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How To Read Comic Books On Linux With Peruse

A growing trend as of late is to consume comic books online, rather than the traditional method. The reason for this shift is mostly due to convenience. Why go to a comic book store when you can quickly pay a few bucks and get a file that’s much easier to store and take with you. While most operating systems have a built-in tool for readings eBooks and editing PDFs, there is far less support for comic books. If you’re looking to read comic books on Linux, consider using Peruse.

Comic book reading is a very touchy subject, and some will wince at the idea of “downloading books.” Still, if you love the idea of reading your favorite stories this way, you may be interested in this program. Peruse, a cross-platform reading app that makes consuming graphic novels a breeze.

Install Peruse

In this tutorial, we focus on Linux. However, if you’re a comic fan and don’t use Linux, consider downloading the Windows version of Peruse instead.

Ubuntu

As of Ubuntu 18.04, the Peruse comic app is readily available for installation. To install, open up the Ubuntu Software Center, search for “Peruse” and click the “Install” button. Alternatively, open up a terminal window and enter the following command into it to get the program.

sudo apt install peruse

Using a version of Ubuntu that isn’t 18.04? You’ll need to follow the AppImage instructions instead.

Arch Linux

Arch Linux users can use Peruse, but they’ll need to build it from the source code. This process is automatic and comfortable, thanks to the Arch Linux AUR. To get started with Peruse on Arch, use the Pacman package manager to sync the latest version of Git.

sudo pacman -S git

To grab the latest snapshot of the Peruse pkgbuild, use Git clone.

git clone https://aur.archlinux.org/peruse-git.git

CD into the newly cloned peruse-git folder now present in your /home/ directory.

cd peruse-git

Inside the folder, call the makepkg command. Running this command will build and generate a new package. Additionally, it’ll go out and collect all dependencies that are needed.

Note: Makepkg usually collects all dependencies automatically. However, if some aren’t installed, it’s up to you to correct the issue. Scroll down to the bottom of the Peruse AUR page and look for “Dependencies.”

makepkg -si

AppImage

For Linux distributions that don’t package Peruse, the primary way to use it is to download the official AppImage. Downloading Peruse in this way will work on nearly every Linux distribution, as all necessary libraries and resource files are packed inside (minus one critical one).

Peruse requires SELinux. Go through your Linux distribution’s official Wiki, FAQ, etc. too. Learn how to set up SELinux. Once you’ve got it working, follow this link to download the app.

Using the wget downloading tool, get the latest AppImage on your PC.

wget http://mirrors.ukfast.co.uk/sites/kde.org/ftp/stable/peruse/Peruse-1.2-x86_64.AppImage

Next, use the mkdir command to make a new AppImage folder inside of /home/username/.

Putting it in this folder will keep Peruse out of the way from the rest of the system (and also prevent it from being deleted easily by accident).

mkdir -p ~/AppImages

Use the mv command to place the Peruse AppImage inside of the theAppImages folder.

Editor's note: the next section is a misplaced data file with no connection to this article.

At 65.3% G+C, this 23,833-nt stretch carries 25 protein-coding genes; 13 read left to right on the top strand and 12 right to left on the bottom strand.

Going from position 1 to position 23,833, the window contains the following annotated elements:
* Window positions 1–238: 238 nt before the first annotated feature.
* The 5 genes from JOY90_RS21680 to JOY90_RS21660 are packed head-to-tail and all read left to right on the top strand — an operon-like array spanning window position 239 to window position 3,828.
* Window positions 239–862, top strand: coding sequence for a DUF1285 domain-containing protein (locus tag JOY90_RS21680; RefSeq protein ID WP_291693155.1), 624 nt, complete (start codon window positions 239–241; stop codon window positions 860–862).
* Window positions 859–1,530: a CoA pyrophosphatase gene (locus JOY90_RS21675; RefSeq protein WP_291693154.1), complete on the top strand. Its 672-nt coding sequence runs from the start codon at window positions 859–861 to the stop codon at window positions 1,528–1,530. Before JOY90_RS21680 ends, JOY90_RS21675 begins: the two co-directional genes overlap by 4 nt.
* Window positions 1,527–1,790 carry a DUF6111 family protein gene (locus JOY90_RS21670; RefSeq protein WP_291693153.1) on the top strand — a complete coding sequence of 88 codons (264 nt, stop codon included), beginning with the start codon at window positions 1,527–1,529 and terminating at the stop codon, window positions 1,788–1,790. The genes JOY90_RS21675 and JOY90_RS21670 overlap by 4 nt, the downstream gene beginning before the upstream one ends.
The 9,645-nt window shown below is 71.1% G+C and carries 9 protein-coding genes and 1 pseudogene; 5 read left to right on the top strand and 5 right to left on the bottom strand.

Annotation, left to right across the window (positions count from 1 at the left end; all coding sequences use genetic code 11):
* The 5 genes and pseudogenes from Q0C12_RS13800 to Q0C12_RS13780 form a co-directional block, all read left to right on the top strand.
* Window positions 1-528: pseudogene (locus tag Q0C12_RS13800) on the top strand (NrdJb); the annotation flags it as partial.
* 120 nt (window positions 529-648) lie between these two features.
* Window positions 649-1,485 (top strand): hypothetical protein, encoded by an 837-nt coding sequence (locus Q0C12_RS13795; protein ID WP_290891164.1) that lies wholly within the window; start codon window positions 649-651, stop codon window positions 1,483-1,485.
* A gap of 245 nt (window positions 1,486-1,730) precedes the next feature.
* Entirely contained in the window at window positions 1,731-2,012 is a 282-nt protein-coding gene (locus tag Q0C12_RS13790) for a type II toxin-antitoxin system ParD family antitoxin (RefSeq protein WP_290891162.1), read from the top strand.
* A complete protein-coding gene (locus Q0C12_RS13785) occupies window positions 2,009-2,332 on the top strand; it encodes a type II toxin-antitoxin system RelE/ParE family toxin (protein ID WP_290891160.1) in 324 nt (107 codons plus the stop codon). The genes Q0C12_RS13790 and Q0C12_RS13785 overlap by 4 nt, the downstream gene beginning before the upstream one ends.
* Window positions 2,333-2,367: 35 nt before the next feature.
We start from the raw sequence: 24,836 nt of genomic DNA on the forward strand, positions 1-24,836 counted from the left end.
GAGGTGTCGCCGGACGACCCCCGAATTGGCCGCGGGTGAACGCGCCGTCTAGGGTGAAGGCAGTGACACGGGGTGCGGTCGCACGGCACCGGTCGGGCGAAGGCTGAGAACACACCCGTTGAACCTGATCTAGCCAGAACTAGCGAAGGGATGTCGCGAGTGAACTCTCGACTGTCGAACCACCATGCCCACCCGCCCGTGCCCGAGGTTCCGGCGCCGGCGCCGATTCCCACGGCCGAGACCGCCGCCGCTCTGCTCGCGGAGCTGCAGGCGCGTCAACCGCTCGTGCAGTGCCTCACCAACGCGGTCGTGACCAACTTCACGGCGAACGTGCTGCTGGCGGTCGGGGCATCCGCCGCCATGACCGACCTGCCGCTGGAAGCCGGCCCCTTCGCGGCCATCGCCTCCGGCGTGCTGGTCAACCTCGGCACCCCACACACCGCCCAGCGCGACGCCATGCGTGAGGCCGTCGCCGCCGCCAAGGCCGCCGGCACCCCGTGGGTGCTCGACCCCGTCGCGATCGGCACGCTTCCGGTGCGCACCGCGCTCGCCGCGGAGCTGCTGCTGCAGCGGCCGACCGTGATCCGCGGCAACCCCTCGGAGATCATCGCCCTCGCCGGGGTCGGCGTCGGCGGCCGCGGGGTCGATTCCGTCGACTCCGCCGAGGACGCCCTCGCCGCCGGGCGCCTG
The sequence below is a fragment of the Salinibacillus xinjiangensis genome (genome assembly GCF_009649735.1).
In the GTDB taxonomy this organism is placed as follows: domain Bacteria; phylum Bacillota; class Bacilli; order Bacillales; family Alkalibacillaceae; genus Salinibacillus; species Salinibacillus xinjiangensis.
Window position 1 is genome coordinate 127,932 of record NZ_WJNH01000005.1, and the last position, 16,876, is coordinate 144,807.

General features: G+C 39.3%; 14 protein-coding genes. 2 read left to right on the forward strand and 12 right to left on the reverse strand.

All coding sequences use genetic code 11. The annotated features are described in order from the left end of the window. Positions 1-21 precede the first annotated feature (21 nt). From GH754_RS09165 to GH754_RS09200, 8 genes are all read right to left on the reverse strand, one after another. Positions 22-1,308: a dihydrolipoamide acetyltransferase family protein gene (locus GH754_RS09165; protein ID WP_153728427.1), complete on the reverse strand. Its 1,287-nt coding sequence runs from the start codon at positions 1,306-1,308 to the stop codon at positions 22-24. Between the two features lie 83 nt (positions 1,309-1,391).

mv Peruse-1.2-x86_64.AppImage ~/AppImages

Once the file is in place, you’ll need to use the Chmod command to update Peruse’s permissions. Don’t forget this part of the instructions, or Peruse will refuse to launch!

sudo chmod +x ~/AppImages/Peruse-1.2-x86_64.AppImage

After updating the permissions, use wget to download again. This time, use it to grab an image file to use for the Desktop icon.

cd ~/AppImages

wget https://peruse.kde.org/data/peruse.png

Create A Desktop Shortcut

Peruse is in the AppImages folder and useable. However, it’s quite inconvenient to have to launch it in this way. That’s why at this step of the process, we’ll be creating a new Peruse shortcut. Start off by using touch to create a new file.

sudo -s

touch /usr/share/icons/peruse.desktop

Open the file in Nano.

nano /usr/share/icons/peruse.desktop

Paste the code below into the editor:

[Desktop Entry]
Name=Peruse
Comment=Read comic books
Icon=/home/username/AppImages/peruse.png
Type=Application
Categories=Office;Viewer;Graphics;2DGraphics;VectorGraphics;
Exec=/home/username/AppImages/Peruse-1.2-x86_64.AppImage
Terminal=false
StartupNotify=false

Save the file with Nano using Ctrl + O. Exit with Ctrl + X. Soon after, Peruse should be available in your application menu like a regular program.

Using Peruse

To use Peruse to read comic books on Linux, open your application menu and select “Peruse.” Once it’s opened, you’ll be able to start loading up your favorite comic book files.

Add a comic by looking to the left-hand side of the program, and clicking on “Open Other.” Selecting the “open other” option will bring up an open file dialog window that you can use to browse for various files.

Officially, Peruse supports all major comic book file types.

Once a file is open, it will automatically add itself to your library, and you’ll be able to access it at any time. Comic books in the Peruse library searchable via the search box. Alternatively, it’s possible to click on “recently added books,” “group by author,” etc.

Buying Books Via Peruse

Did you know that the Peruse comic reader app lets users purchase comics through it? If you’re wondering how to do it, open the app, look to the side-bar and click on “Get hot new books.”

Inside the “hot new books” section, users can legally purchase comic books from “Comic Strip.” Select “Comic Strip” to browse through their offerings online.

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